Referees boss Lyndon Bray has admitted match officials got it wrong in both of the Blues' recent defeats in South Africa.

Blues coach Sir John Kirwan took issue with several decisions awarded against his team in the Republic. He said today he had spoken to Bray about them but had yet to hear back on his explanation over a contentious try awarded to Lions fullback Coenie van Wyk in the home team's 39-36 victory in Johannesburg.

In what is a unique initiative, Bray today posted his explanations of several recent contentious rulings on the Sanzar website.

Among the clips provided, and his comments, is an explanation as to why the try to van Wyk, scored after Charles Piutau knocked the ball from midfielder Deon van Rensburg's grasp, should not have been awarded.


In his ruling, Bray said: "Lions #13 [van Rensburg] is carrying the ball and about to attempt to score a try. Blues #11 [Piutau] effects a tackle and Lions #13 loses possession as a result.

While the Blues player does jolt the ball out of his possession, he is not trying to deliberately `rip the ball' out of the player's possession. The onus is on the ball carrier to maintain possession while being tackled. Therefore, this should have been ruled as a knock on and subsequently, no try.''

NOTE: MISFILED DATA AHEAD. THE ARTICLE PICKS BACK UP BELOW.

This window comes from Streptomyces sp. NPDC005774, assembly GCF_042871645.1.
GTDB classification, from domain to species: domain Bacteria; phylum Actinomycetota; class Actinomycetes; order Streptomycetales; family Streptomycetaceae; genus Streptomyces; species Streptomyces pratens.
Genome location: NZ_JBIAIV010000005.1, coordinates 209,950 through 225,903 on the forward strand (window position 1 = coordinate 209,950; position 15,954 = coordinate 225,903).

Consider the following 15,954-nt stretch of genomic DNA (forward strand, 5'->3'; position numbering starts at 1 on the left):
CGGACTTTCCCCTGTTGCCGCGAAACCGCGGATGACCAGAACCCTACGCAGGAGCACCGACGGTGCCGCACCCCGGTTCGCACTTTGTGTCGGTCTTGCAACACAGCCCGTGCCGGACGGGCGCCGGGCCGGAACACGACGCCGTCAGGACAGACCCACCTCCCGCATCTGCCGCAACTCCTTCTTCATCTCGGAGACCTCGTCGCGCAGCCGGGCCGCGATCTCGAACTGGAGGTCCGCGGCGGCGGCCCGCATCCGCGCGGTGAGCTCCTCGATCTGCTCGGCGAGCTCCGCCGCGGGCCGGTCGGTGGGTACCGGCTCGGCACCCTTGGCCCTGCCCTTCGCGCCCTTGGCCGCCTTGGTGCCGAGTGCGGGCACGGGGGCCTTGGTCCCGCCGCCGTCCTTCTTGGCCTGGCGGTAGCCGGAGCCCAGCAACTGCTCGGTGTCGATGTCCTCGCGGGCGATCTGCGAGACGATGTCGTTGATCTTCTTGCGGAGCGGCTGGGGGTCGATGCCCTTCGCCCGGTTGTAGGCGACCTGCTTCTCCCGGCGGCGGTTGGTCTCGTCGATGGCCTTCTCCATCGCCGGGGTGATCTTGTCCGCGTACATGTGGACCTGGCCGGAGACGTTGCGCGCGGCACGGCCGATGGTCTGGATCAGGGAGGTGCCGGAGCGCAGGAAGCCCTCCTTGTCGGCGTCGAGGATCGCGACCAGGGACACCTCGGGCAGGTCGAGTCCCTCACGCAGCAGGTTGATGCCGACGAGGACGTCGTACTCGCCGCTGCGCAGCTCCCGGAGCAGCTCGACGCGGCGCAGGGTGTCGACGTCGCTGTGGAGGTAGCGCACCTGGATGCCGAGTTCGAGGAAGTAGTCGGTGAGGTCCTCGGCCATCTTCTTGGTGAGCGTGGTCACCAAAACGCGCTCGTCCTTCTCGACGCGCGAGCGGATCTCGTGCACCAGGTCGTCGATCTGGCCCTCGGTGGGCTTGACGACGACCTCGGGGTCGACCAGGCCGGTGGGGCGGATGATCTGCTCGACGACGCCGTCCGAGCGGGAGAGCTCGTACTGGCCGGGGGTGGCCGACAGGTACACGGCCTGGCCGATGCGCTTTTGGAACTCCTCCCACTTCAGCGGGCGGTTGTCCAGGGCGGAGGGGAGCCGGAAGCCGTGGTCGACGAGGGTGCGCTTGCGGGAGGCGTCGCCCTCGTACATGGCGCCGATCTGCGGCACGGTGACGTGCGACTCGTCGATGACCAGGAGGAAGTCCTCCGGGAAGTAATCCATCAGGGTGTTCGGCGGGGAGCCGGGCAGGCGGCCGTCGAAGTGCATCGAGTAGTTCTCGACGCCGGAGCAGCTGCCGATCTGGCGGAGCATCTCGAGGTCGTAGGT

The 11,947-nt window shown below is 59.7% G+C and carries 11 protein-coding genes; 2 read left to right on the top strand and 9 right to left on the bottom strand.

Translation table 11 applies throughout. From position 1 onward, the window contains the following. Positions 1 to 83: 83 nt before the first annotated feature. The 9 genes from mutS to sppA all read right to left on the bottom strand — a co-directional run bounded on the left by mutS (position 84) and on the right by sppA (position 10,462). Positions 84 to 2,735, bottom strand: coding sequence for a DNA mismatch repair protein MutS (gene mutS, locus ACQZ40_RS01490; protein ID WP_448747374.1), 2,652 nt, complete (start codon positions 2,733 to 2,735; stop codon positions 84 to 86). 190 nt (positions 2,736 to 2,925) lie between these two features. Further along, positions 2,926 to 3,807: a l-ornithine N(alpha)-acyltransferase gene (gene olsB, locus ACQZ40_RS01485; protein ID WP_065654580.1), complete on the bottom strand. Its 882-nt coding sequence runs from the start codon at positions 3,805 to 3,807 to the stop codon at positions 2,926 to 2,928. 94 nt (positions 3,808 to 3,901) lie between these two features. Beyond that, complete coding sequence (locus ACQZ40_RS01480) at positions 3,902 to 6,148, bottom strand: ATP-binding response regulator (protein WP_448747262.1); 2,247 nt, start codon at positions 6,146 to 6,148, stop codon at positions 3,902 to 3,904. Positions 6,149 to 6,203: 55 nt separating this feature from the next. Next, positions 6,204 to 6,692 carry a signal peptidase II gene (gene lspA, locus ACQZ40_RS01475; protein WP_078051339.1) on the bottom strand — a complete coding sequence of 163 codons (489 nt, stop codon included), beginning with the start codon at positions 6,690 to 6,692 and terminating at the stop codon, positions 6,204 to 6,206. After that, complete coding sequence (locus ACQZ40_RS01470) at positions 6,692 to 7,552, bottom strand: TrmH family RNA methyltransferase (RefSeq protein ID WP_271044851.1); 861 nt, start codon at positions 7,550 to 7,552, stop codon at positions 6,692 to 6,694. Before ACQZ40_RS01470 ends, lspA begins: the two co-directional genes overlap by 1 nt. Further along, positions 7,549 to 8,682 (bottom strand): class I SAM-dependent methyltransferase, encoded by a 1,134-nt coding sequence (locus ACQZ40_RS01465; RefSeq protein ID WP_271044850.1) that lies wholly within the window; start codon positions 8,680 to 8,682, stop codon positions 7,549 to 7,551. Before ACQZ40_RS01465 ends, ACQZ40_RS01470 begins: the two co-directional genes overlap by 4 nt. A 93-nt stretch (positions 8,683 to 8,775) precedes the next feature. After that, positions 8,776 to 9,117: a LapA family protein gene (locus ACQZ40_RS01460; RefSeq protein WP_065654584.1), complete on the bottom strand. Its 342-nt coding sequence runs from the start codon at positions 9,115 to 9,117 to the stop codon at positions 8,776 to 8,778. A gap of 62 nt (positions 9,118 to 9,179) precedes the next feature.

The awarding of the try by South African referee Stuart Berry and compatriot TV match official Johan Greef was particularly galling for Kirwan as the Blues were in the midst of their comeback. The score, which was 23-15, was quickly 30-15 and the game almost out of reach, although the Blues went close at the end.

"It came at a critical time when we were getting into our flow. It's disappointing,'' Kirwan said on Sunday.

"I think it was a knock-on,'' Kirwan said today. "If it's not, then I need to understand what the ruling is.''

Bray also said the try awarded to Bulls front rower Marcel van der Merwe, which earned his team a bonus point in the 38-22 victory in Pretoria, should not have been scored as it was a clear double movement.

18 Mar, 2014 5:00am
3 minutes to read